Symbolic of my life, I suppose. Deep in the trenches of the constant downpour, daily and from every angle. The pitter patter of life however isn’t calming as I never allow myself to take time to just think or not think and just be. When I’m deep in my downpours I can’t see beyond the rain that is causing my hair to go limp and my soul to as well.

But last night I noticed that no matter how deep into the rain I got, the rainbow didn’t go away. It was as constant as the raindrops on my roof, yet it was more beautiful and more promising. As I stared at it, I recalled that you can’t have a rainbow without rain. You can’t celebrate the good without knowing the bad. You’re never truly happy until you know what the absence of happy feels like.

The rain is a critical process of life, yet I remembered that with ever drop that falls, God always is the rainbow in the not so distant future. He’s positioned over the trees ever so slightly so you can get a glimpse when you need to take a moment to allow yourself to know that you can and will get through this. Through Him.

The sun will come. The rain will stop. Good days and smiles are ahead. We are destined to find ourselves again as our souls wont settles until we take time to pause and listen to that which stirs deep within. So I tell you when I needed to hear myself yesterday. If you’re in a downpour, it’s for a reason. Don’t let the rain happen to you, but rather let it happen for you. Let it give you what you need to fuel your passion and help you grow stronger because when you get through, and you will my friend, you will be better poised to fulfill His purpose.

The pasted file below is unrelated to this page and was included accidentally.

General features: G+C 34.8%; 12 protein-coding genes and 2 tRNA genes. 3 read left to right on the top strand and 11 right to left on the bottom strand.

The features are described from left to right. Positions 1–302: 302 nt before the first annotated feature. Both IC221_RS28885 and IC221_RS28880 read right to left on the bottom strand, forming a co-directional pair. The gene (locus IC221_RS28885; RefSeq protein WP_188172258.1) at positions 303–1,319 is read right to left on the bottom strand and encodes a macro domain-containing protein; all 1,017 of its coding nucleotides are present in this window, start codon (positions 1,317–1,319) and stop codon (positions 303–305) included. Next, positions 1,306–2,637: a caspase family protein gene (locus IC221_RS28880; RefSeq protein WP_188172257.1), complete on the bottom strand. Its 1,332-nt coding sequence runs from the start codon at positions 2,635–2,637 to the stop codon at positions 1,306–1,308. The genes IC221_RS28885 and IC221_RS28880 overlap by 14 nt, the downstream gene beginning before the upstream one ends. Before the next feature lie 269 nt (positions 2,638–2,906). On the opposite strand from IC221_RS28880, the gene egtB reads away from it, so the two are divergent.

Last night I only needed to be grateful for one thing. The rainbow.

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Stephanie Feger

Stephanie Feger

Throughout her life, she’s been in the business of empowering people. She’s empowered her teams to collective success. She’s empowered individuals, groups and organizations to embrace perspective as a tool for deeper satisfaction and personal and professional accomplishments. And she’s empowered authors, small business owners and entrepreneurs with communications and marketing strategies to help them reach their goals.

Stephanie Feger

Through her life, she’s been in the business of empopwering people. She’s empowered her teams to collective success. She’s empowered individuals, groups and organizations to embrace perspective as a tool for deeper satisfaction and personal and professional accomplishments. And she’s empowered authors, small business owners and entrepreneurs with communications and marketing strategies to help them reach their goals.